Over the years, I have learned that reality does not always correspond to what I see with my physical eyes. As a child oblivious to my own nearsightedness, I remember being completely shocked when I found out that what I saw on the blackboard was not actually what the teacher had written. Many of the math problems I had correctly answered had been marked wrong, as I had copied them incorrectly and had worked the wrong problem. After a seemingly magical eye exam and acquisition of a pair of glittery red frames for my new glasses (frames only an eight-year-old girl could possibly find attractive), I marveled at the new view available to me through those glasses.
Over the years, I became increasingly nearsighted but always felt confident in what I could see with my glasses, and — by the age of fourteen — high-powered contacts. In my early thirties, when I could no longer be corrected with glasses (for some then-unknown reason), I remained nonplussed, as my contact lenses were extremely effective in correcting my vision.
Even when I was diagnosed with keratoconus in my mid-forties, I did not worry too much, as specialty contact lenses could be ordered to bring the multiple images I saw into focus. However, I became concerned when I began to experience challenges with reading (rather than only with distance). It turned out that I was seeing double images on a regular basis and did not even realize it. My eye doctor had to prove it to me in her office by compelling me to gaze at a series of single images with both eyes open; in every instance, I saw double images instead of single ones. I was flabbergasted! She explained to me that the brain has an amazing capacity to compensate for vision malfunctions and override such things as duplicate images. Fortunately, a simple surgical procedure corrected the double vision issue (but not the ghost images characteristic of keratoconus), and I was up and running again in short order.
More recently, I suffered a retinal detachment and underwent emergency surgery to have it repaired. Again, what was surprising is that I had no idea that the small blind spot in the corner of my field of vision was due to the retina beginning to detach. Although I continued life as usual (carrying heavy book cartons, running up and down stairs, hopping on a couple of planes) for over a week, the expanding tear did not reach the macula — for which I am grateful! When I finally called the eye doctor, she summarily ushered me off to emergency surgery with a specialist. This procedure, while highly successful, has caused me to experience life with vision in only one eye for an extended period of time. Whereas vision is slowly returning in the operated eye, it is obscured and quite blurry during the healing process.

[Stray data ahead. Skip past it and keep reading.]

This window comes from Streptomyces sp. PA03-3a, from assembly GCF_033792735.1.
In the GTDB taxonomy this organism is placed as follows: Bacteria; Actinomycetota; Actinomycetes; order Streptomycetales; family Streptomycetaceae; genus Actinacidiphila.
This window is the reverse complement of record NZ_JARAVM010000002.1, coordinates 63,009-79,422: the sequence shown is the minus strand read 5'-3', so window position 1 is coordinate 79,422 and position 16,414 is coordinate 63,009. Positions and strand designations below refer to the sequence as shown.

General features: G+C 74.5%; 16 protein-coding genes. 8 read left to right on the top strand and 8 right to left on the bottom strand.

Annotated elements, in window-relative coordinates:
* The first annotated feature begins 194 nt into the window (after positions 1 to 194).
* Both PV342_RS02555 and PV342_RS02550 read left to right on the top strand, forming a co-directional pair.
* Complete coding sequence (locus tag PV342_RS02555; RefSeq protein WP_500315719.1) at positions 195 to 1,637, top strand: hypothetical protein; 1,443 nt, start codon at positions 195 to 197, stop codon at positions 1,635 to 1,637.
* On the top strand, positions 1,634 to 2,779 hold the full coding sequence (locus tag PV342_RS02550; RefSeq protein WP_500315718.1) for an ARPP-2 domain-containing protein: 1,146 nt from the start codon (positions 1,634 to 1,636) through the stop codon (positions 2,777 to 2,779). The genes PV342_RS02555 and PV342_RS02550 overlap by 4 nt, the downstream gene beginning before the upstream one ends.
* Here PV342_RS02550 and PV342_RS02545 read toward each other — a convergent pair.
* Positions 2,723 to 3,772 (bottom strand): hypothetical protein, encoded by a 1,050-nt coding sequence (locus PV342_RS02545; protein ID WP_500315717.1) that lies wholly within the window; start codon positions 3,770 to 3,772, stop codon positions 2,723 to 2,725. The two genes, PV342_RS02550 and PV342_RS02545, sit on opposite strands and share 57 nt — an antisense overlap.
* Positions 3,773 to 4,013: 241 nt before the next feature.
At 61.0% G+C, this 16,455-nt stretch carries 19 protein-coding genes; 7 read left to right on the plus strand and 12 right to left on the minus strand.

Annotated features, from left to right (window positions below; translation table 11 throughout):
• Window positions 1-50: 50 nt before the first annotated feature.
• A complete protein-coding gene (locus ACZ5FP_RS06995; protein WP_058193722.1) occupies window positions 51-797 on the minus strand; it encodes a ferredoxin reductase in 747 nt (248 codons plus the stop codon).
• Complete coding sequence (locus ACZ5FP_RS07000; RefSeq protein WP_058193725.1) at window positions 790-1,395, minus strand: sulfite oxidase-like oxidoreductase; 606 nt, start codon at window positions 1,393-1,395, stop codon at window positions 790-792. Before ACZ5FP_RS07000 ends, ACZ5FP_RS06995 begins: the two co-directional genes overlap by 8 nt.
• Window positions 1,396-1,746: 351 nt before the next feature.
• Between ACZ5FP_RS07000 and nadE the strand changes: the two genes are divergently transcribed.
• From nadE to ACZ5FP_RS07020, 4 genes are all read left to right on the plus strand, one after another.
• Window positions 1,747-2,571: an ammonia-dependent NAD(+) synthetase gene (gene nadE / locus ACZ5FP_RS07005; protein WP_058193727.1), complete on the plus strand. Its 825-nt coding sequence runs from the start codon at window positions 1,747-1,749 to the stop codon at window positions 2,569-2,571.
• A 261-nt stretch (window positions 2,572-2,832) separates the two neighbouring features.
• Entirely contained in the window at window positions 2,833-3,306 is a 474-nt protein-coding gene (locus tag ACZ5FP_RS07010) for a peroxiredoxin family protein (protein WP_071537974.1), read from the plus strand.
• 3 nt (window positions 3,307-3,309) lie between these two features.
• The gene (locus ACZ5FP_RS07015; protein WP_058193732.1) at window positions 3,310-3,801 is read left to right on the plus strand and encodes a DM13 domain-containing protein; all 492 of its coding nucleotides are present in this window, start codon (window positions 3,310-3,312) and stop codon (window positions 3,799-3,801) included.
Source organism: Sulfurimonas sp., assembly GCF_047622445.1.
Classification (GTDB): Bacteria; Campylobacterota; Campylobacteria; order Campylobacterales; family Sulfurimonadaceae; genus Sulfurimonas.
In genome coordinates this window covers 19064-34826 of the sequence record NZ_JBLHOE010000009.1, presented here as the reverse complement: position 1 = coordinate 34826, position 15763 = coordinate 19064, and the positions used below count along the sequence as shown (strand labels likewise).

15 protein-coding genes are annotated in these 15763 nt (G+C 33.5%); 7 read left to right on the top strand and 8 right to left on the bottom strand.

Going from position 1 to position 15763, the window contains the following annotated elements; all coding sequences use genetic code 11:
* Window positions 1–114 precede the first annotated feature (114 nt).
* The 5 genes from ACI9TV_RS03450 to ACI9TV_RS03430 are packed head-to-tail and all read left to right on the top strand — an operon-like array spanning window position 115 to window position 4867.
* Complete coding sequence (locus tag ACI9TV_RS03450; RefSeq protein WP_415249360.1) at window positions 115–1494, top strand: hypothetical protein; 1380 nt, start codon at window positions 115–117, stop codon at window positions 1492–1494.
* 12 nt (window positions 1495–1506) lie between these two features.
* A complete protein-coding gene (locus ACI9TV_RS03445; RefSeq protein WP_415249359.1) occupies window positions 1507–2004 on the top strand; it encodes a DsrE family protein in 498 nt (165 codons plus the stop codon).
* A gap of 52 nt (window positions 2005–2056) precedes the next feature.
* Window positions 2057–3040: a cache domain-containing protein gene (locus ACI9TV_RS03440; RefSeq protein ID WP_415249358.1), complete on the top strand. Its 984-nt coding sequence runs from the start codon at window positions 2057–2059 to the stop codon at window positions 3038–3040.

As I reflect on my decades-long history of vision limitations and corrections, I am reminded of how vastly different God’s vision is from ours. My human vision, even when corrected by brilliant physicians, is still far from perfect. Moreover, even when I think I am seeing everything well, I have a tendency to automatically compensate for my vision shortfalls to the point that I fail to recognize my own impairment. Certainly, using only one eye the past several days has required me to acknowledge my insufficient range of vision and has made me painfully aware of the perils of being essentially blind on one side of my body.
What have I distilled from these challenges? I must make a concerted effort to rely on the Holy Spirit to empower me to see people and situations from His perspective, as He sees and understand things that are invisible and incomprehensible to me. As the Lord explains in Isaiah 55:8-9: “For my thoughts are not your thoughts, neither are your ways my ways,”declares the Lord. “As the heavens are higher than the earth, so are my ways higher than your ways and my thoughts than your thoughts.” (NIV)
Yes, my human vision is miserably inadequate, but God promises to grow me in seeing things His way. In I Corinthians 13:11-12, Paul states, “When I was a child, I spoke as a child, I understood as a child, I thought as a child; but when I became a man, I put away childish things. For now we see in a mirror, dimly, but then face to face. Now I know in part, but then I shall know just as I also am known.”
I thank You, Father, that You are Lord of my vision — both physical and spiritual, and You are able to make blind eyes see, both physically and spiritually. Be Thou My vision, O Lord of my heart!